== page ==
A year ago, I had the privilege of being published in Hippocampus Magazine’s Writing Life Column. The following is the editor’s note about my essay:
Editor’s Note: Connie Kinsey’s essay is ekphrastic. It’s a vivid description of a work of art, its meaning expanded through her imagining. The art is the painting La Panthère Noire des Buttes-Chaumont, (The Black Panther of Buttes-Chaumont) by artist Kinga Katanics. Parc des Buttes-Chaumont is a Paris park.
Keep your eyes on the prize, they say. My problem is I’m not sure what the prize is. Other times I know exactly what it is. Contentment, Happiness, Peace. But perhaps if I achieved the prize, my life would stagnate. Is the quest part of the achievement? I’m happier than I’ve ever been. Some days I’m damn near exuberant. Other days, not so much. Long Covid, I’m blaming. I worry about what mutant thing that dam virus has done to my DNA or is doing to it.
But let’s not go there. I’ve had several nights of good sleep. Restorative sleep. Deep sleep. I’m so well-rested I’m practically giddy. What a difference sleep makes. The world, though rainy and gloomy, is bright and shiny. I can cope with my to-do list. I may even conquer it. The brain fog is still there, dammit long covid, but it too is not quite so bad. In this merry month of May, I am hopeful and maybe that’s my real quest.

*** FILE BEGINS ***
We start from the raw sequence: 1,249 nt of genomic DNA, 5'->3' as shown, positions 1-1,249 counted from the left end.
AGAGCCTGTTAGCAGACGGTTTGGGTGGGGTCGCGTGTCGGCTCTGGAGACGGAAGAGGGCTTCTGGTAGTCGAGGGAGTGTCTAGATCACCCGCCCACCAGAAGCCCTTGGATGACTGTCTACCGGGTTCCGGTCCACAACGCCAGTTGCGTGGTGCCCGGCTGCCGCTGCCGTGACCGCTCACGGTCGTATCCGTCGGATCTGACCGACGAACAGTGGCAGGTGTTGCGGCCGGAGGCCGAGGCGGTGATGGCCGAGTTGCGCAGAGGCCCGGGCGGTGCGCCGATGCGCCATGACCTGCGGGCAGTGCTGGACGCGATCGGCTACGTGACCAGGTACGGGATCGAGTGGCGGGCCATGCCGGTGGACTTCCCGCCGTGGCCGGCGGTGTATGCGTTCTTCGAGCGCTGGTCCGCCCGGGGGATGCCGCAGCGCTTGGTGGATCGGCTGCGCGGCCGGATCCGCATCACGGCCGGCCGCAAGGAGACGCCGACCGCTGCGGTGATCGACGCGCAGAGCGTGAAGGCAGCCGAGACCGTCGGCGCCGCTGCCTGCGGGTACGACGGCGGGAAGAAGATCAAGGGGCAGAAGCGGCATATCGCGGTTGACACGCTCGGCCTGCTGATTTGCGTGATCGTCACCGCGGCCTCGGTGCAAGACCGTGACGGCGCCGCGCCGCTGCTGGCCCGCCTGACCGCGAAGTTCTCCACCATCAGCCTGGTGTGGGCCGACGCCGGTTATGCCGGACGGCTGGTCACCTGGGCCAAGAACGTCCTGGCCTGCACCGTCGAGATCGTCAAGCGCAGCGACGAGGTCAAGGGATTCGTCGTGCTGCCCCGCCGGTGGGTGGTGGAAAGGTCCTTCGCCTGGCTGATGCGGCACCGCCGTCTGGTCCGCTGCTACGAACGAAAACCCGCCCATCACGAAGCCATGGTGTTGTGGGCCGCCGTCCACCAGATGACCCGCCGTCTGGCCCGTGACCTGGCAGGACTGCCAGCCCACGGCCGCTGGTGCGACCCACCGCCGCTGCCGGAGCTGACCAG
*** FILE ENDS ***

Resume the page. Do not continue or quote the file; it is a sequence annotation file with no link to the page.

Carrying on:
To be hopeful in this world at this time is perhaps delusional. Things are dire and we’re going to hell in a hand basket while people shout stupid slogans or, just as bad, go on as if nothing is happening.
But today I have hope that somehow, someway it’s all going to work out. I think that’s the prize.
Fumbling with the jack, Caitlyn gave up and retrieved the big red gas can that had belonged to an ex-boyfriend. The car had run out of gas and then developed a flat tire when she coasted into the construction zone to get out of traffic. Caitlyn was putting one foot in front of the other and chanting “If you are going through hell, keep going” over and over. Winston Churchill’s voice, as she imagined it, reverberated in her head.
“If you are going through hell, keep going.” This day was starting badly during a year of one bad day after another. Bad news, stress, family mayhem, and other assorted and sundry disasters were abundant.
Her 17-year-old Subaru was ready to go to the Subaru afterlife. The gas gauge had quit working a few months earlier. She thought she had enough in the tank to drive past the expensive stations to the cheap one where she was a regular. She was wrong.